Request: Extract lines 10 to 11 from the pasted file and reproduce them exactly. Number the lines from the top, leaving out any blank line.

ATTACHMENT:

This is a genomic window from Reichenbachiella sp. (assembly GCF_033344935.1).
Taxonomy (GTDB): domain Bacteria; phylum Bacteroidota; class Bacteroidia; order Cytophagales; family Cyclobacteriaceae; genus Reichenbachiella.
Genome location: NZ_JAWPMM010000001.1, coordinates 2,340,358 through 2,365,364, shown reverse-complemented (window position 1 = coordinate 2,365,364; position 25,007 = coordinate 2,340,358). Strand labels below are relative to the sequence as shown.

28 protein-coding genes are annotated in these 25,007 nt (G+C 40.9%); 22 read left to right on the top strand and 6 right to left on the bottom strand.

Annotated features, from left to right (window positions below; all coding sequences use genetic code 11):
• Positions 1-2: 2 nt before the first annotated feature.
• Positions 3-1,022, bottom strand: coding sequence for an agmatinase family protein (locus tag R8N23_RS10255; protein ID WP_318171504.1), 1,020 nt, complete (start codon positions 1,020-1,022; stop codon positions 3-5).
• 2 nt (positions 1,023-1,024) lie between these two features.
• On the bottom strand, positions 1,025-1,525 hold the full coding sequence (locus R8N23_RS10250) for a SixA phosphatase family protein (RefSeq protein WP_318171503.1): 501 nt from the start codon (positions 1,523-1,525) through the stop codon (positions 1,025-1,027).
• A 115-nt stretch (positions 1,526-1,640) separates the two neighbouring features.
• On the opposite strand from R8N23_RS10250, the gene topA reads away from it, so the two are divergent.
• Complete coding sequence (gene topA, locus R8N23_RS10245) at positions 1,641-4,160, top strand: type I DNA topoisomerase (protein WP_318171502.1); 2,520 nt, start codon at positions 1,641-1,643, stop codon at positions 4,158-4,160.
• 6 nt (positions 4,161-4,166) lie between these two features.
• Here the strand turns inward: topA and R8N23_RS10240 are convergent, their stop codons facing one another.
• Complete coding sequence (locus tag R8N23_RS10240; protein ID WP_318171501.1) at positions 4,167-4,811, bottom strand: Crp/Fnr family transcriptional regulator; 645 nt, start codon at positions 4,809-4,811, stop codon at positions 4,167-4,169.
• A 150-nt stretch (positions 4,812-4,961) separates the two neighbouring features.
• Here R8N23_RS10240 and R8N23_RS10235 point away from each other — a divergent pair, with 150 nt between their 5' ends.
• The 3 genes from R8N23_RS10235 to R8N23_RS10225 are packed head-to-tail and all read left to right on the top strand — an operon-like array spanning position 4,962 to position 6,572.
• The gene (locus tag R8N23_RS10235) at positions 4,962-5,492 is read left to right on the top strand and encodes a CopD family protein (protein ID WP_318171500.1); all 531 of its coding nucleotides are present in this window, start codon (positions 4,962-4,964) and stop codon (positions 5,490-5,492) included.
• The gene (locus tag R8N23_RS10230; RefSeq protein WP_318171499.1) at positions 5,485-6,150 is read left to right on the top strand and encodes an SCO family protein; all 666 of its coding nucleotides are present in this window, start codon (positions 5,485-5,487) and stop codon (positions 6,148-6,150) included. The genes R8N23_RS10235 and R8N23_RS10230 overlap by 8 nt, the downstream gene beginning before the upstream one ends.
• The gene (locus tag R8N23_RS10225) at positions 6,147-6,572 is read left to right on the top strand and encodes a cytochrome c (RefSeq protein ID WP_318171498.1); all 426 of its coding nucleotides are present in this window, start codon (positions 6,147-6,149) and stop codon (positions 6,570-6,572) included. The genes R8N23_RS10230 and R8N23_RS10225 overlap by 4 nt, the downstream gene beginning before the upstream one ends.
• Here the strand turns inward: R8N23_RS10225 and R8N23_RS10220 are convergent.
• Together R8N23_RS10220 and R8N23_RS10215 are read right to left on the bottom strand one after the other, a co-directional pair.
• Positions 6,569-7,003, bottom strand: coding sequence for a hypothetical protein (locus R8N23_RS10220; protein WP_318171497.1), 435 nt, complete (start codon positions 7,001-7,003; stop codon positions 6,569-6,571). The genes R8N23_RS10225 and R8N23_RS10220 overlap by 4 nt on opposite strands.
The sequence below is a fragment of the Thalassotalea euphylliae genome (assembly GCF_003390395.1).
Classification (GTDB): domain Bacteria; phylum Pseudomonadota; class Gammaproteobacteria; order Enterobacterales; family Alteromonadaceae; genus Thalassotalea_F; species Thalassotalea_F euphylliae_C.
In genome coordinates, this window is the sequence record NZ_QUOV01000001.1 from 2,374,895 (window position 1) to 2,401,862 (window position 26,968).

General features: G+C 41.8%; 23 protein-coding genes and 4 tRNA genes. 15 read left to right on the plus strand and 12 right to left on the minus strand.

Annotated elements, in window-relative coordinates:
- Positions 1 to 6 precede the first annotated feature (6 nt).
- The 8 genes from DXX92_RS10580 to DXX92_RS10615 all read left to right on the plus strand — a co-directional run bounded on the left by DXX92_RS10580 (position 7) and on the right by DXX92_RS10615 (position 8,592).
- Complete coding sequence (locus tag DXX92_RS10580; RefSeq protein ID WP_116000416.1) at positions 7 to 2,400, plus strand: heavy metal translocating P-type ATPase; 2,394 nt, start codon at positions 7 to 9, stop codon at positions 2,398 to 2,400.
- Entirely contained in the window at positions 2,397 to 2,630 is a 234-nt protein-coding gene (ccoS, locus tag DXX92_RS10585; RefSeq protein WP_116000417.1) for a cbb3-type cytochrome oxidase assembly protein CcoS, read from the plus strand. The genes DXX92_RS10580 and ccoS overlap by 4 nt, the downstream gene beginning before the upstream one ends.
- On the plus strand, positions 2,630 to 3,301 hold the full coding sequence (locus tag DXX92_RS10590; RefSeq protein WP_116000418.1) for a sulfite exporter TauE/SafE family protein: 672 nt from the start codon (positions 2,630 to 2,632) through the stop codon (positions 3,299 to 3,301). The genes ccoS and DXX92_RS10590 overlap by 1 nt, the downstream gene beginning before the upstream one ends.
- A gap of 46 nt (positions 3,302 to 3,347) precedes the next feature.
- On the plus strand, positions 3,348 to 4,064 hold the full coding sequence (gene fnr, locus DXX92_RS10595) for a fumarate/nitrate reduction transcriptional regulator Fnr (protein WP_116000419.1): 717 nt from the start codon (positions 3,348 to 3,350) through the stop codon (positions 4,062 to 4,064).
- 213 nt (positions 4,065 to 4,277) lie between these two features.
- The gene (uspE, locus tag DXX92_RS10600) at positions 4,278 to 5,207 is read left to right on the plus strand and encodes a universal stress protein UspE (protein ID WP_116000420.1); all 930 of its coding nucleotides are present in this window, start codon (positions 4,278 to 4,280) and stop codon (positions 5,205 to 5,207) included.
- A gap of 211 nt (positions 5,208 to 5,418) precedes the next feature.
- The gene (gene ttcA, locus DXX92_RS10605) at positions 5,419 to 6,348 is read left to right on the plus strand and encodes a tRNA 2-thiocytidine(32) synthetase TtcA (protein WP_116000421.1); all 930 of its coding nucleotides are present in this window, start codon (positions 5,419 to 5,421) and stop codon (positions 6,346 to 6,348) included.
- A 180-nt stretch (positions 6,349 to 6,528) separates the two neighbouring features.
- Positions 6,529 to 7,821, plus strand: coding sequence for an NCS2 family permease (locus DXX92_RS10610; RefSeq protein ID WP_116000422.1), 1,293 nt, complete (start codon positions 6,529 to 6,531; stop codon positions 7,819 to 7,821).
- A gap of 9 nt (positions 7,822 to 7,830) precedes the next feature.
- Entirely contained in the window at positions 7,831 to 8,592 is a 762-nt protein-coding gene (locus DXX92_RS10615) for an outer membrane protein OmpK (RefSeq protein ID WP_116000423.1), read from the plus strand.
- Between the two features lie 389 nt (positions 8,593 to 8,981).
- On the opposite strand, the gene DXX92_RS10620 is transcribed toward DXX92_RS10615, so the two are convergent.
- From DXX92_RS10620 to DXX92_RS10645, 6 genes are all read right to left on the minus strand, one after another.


• A 115-nt stretch (positions 1,526-1,640) separates the two neighbouring features.
• On the opposite strand from R8N23_RS10250, the gene topA reads away from it, so the two are divergent.